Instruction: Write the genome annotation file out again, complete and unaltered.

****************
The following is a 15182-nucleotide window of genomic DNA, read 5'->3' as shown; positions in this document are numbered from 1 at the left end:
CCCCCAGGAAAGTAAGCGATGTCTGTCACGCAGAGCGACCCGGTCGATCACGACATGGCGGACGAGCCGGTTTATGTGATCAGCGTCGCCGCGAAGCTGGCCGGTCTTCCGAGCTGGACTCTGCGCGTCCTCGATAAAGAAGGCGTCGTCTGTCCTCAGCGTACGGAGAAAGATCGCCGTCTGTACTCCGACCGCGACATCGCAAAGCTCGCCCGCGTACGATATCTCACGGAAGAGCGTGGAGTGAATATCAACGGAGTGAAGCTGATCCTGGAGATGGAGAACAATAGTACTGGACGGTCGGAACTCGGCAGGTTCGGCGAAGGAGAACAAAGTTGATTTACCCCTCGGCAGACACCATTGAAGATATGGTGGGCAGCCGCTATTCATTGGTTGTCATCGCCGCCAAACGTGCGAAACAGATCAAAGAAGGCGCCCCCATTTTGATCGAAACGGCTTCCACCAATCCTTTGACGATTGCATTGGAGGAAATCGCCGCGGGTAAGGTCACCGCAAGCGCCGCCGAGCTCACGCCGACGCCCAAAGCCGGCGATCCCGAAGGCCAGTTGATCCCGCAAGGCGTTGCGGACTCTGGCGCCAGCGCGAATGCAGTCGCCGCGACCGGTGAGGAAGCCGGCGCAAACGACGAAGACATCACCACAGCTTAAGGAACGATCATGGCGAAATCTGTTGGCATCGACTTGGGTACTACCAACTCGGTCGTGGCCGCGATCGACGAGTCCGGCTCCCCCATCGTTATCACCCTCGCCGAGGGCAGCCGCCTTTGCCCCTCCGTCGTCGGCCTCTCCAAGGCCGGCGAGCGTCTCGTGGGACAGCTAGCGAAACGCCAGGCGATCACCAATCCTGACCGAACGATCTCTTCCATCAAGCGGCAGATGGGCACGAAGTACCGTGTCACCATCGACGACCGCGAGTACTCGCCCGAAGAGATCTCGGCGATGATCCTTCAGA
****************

The following is a 15182-nucleotide window of genomic DNA, read 5'->3' as shown; positions in this document are numbered from 1 at the left end:
CCCCCAGGAAAGTAAGCGATGTCTGTCACGCAGAGCGACCCGGTCGATCACGACATGGCGGACGAGCCGGTTTATGTGATCAGCGTCGCCGCGAAGCTGGCCGGTCTTCCGAGCTGGACTCTGCGCGTCCTCGATAAAGAAGGCGTCGTCTGTCCTCAGCGTACGGAGAAAGATCGCCGTCTGTACTCCGACCGCGACATCGCAAAGCTCGCCCGCGTACGATATCTCACGGAAGAGCGTGGAGTGAATATCAACGGAGTGAAGCTGATCCTGGAGATGGAGAACAATAGTACTGGACGGTCGGAACTCGGCAGGTTCGGCGAAGGAGAACAAAGTTGATTTACCCCTCGGCAGACACCATTGAAGATATGGTGGGCAGCCGCTATTCATTGGTTGTCATCGCCGCCAAACGTGCGAAACAGATCAAAGAAGGCGCCCCCATTTTGATCGAAACGGCTTCCACCAATCCTTTGACGATTGCATTGGAGGAAATCGCCGCGGGTAAGGTCACCGCAAGCGCCGCCGAGCTCACGCCGACGCCCAAAGCCGGCGATCCCGAAGGCCAGTTGATCCCGCAAGGCGTTGCGGACTCTGGCGCCAGCGCGAATGCAGTCGCCGCGACCGGTGAGGAAGCCGGCGCAAACGACGAAGACATCACCACAGCTTAAGGAACGATCATGGCGAAATCTGTTGGCATCGACTTGGGTACTACCAACTCGGTCGTGGCCGCGATCGACGAGTCCGGCTCCCCCATCGTTATCACCCTCGCCGAGGGCAGCCGCCTTTGCCCCTCCGTCGTCGGCCTCTCCAAGGCCGGCGAGCGTCTCGTGGGACAGCTAGCGAAACGCCAGGCGATCACCAATCCTGACCGAACGATCTCTTCCATCAAGCGGCAGATGGGCACGAAGTACCGTGTCACCATCGACGACCGCGAGTACTCGCCCGAAGAGATCTCGGCGATGATCCTTCAGA